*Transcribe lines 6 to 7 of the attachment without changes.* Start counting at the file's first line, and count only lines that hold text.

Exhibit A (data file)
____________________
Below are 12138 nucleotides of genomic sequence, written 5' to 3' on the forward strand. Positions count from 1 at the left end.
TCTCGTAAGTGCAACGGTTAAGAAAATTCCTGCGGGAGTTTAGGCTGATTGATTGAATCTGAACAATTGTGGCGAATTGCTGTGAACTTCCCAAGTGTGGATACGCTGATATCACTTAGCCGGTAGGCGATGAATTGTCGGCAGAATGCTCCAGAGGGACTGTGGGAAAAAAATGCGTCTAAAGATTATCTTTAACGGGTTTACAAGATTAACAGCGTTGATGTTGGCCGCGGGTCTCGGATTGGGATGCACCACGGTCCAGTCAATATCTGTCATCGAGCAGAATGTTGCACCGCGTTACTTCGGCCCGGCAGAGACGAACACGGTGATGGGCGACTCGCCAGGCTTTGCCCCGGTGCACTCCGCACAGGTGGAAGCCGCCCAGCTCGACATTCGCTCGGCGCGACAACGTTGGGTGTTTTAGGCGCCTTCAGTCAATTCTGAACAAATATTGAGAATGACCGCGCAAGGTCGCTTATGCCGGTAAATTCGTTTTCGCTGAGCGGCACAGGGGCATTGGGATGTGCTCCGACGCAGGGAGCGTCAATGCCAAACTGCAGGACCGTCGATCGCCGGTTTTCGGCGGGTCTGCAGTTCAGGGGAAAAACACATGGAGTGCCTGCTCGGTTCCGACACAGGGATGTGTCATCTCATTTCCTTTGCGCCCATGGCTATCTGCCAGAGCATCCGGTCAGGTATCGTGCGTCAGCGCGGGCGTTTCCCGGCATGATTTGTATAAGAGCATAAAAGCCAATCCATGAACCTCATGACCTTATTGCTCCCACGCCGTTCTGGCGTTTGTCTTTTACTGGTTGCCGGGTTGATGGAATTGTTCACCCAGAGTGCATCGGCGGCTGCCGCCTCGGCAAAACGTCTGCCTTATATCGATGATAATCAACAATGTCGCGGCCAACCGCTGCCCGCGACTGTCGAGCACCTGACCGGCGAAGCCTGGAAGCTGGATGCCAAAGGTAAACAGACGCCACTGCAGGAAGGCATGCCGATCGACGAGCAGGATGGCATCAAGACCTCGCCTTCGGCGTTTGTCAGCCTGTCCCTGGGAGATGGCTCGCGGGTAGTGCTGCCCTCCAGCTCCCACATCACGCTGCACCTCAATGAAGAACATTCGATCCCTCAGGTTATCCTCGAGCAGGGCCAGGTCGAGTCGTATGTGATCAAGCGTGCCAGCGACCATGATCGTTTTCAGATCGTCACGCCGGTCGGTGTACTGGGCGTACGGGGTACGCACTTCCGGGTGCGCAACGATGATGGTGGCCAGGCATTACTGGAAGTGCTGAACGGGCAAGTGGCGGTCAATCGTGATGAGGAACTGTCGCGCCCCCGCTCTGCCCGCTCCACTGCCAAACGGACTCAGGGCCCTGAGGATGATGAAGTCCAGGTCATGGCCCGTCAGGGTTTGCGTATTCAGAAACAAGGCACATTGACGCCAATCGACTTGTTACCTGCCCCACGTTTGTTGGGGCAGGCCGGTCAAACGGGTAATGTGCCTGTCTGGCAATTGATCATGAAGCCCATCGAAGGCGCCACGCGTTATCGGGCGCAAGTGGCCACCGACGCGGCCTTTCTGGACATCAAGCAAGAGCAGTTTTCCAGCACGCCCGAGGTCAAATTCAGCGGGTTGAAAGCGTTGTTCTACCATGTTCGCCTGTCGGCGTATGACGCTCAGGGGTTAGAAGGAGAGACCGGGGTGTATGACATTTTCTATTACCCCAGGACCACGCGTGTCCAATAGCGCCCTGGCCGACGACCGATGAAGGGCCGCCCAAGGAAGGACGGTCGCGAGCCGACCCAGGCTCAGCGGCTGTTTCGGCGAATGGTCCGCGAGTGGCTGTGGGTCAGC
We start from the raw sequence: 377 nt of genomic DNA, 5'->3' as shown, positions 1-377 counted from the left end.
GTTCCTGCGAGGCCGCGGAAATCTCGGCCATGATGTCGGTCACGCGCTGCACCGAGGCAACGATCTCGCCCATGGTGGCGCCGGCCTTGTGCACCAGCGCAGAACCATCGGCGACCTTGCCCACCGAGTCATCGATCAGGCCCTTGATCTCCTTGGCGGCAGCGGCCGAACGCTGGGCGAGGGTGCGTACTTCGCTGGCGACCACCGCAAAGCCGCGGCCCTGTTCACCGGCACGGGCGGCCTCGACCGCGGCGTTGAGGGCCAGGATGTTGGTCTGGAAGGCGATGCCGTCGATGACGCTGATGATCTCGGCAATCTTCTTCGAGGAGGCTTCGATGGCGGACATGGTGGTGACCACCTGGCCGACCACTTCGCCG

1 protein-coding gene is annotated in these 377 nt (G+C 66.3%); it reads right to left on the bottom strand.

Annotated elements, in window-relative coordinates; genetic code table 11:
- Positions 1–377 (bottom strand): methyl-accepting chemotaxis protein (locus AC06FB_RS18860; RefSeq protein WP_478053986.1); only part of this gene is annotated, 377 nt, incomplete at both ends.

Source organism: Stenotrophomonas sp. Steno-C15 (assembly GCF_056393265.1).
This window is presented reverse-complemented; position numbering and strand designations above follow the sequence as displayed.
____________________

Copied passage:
Annotated elements, in window-relative coordinates; genetic code table 11:
- Positions 1–377 (bottom strand): methyl-accepting chemotaxis protein (locus AC06FB_RS18860; RefSeq protein WP_478053986.1); only part of this gene is annotated, 377 nt, incomplete at both ends.